The Coli site can easily fit two new stadiums (Raiders being built on top of the current site) with parking available.

    Wolff/Fisher have the money……its about time they got this done. The Raiders are NOT the obstacle here.

    • Does Wolff want to compete with the Raiders for the few crumbs left of corporate sponsorship dollars in the East Bay? No, he does not…At least Wolff is not out there telling Oakland – “Hey, there’s a $400 million gap in financing here. Hint, hint, hint.”

      • This. Why would Wolff want to have a *landlord* whose team is competing for said corporate money? (Davis wants all 120+ acres)

        Wolff has also dropped hints that all he’d ask for from the city financially, is what they’ve already offered the Raiders in infrastructure improvement value.

        There seems to be a disconnect in understanding:

        Not agreeing to work with the Raiders is not “bad faith negotiations”, it’s declining an offer he does not feel is worthwhile. You have to be negotiating in order to do so “in bad faith”.

        There is no compelling (or legally required) reason to do so, when he can wait it out for the Raiders to leave and get the whole site.

        There is also the issue of whether the A’s continue to receive revenue sharing, which will be ironed out post-season when the current CBA expires. The argument that the A’s do not occupy one of the 15 largest markets (as long as they cannot build where they wish in the bay area) is a strong one.

      • @ ccctl

        “There seems to be a disconnect in understanding. Not agreeing to work with the Raiders is not “bad faith negotiations”, it’s declining an offer he does not feel is worthwhile. You have to be negotiating in order to do so “in bad faith”.

        Re:

        If you’re either not negotiating when you said you would, or not truly negotiating to solve the issues but to simply stall in hopes to further a different agenda (move to San Jose, or Raiders gone), then you are not negotiating in present good faith.

        Wolff has not proven that he is negotiating in good faith (IMHO), he has employed the “Wait Davis out strategy”, or the “Wait MLB out strategy”, or the I will take “Whichever strategy pays off first” strategy.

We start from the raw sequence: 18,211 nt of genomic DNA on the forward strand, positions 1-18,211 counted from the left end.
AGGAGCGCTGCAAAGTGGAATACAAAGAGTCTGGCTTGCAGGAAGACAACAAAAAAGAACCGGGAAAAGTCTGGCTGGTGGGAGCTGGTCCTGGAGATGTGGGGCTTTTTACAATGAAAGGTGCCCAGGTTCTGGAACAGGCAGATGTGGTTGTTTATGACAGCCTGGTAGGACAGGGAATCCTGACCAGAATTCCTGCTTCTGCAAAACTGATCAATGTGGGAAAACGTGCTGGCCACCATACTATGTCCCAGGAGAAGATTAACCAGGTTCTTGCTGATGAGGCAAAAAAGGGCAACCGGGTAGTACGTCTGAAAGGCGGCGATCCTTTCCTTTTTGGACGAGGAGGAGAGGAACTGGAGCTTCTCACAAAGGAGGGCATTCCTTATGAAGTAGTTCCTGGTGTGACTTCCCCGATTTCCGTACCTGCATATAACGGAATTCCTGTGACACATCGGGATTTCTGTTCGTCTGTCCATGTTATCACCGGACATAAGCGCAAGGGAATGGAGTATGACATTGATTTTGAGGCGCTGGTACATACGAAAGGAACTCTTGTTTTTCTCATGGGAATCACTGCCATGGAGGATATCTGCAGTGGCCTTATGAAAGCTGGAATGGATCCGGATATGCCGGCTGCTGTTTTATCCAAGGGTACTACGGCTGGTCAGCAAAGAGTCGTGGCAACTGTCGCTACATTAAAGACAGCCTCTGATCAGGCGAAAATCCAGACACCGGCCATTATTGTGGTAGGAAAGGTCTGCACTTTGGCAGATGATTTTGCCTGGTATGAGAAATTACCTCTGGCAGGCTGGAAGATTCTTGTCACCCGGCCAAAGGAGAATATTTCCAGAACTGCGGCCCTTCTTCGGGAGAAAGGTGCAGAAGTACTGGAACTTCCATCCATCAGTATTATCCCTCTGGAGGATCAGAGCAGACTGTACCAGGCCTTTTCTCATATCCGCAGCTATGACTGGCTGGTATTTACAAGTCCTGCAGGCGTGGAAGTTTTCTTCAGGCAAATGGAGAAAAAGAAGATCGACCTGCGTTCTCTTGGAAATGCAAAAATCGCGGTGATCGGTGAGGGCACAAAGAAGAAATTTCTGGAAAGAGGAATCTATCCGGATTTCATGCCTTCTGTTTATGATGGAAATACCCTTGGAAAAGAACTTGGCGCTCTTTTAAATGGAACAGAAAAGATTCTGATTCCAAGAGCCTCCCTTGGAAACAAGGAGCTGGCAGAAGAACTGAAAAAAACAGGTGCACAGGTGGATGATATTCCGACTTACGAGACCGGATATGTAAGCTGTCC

That’s not negotiation, at least it’s not negotiations in good faith. What it is indeed is negotiating in bad faith, because he is choosing not to negotiate at all or do some negotiations so it would appear that he is truly negotiating, which may be very good for Wolff and up until this point he has had the right to do but it’s not negotiating in good faith.

        So, yes there is defiantly a disconnect…

      • Negotiating in good faith?

        Davis is the one who said he wants to stay in Oakland and that’s his goal. Oakland has presented Davis a viable offer and Davis refused to discuss it.

        Davis also blamed the A’s for why he wouldn’t negotiate on it, and as ML called out that claim is simply ridiculous,

        Meanwhile Davis has flirted with any city with a pulse.

        I’m not saying either one is a saint in this whole thing, but Davis is far worse.

      • @ Slacker

        I guess you didn’t get the part where I said I had a problem with pretty much everyone.

      • @lakeshore

        Yep, I saw it. My main point is that while no one is innocent in this, some folks are significantly more guilty than others. Lumping them all into the same bucket isn’t a true assessment of the situation.

    • “The Coli site can easily fit two new stadiums (Raiders being built on top of the current site) with parking available.”

      Sigh.

      Hey, ML – any chance of dusting off those old layouts of the Coli complex and setting Sid straight on this one?

  16. You guys (Lakeshore and Sid) are saying Wolff is not negotiating in good faith. Wth?

    The other negotiating parties (based on your assumptions that the Raiders want to share the coliseum site with the A’s, which is flat out wrong) are proposing something that is not a good deal for the A’s. For them to fork over $500 mil + of their private money for something where they don’t have site control and have extreme competition for fan/corporate money, would be a colossally bad business deal.

    The only person not negotiating in good faith is Mark Davis. Until the NFL decision on Rams in LA, Davis was putting all of his energy into LA with the Chargers. Now that he didn’t get that, he’s putting all of his energy into Las Vegas. All the while, he keeps blaming the A’s for not being able to get anything done in Oakland. When in reality, the A’s current lease explicitly allows for the Raiders to take over the site, with notice (so the A’s can find a temp venue), and MD is short on financing at Oakland.

    It’s all total and complete bullshit. MD speaks out both sides of his mouth. He probably does have a sentimental desire to stay in Oakland, But he just wants someone to either build him a stadium, or he wants shared costs.

    Meanwhile, the A’s have always said they can and will finance a new ballpark themselves, so long as they have site control, the city handles infrastructure, and they have some way to help mitigate the risk and help service the debt (ancillary construction, etc). That’s more than reasonable. And the only reason they tried SJ was because they had already tried numerous sites in Oakland and Freemont for years, and nothing ever penciled out. Now they are forced to completely focus on Oakland. Meanwhile, the Raiders are totally focused on where they can get free money (not Oakland, but probably LV).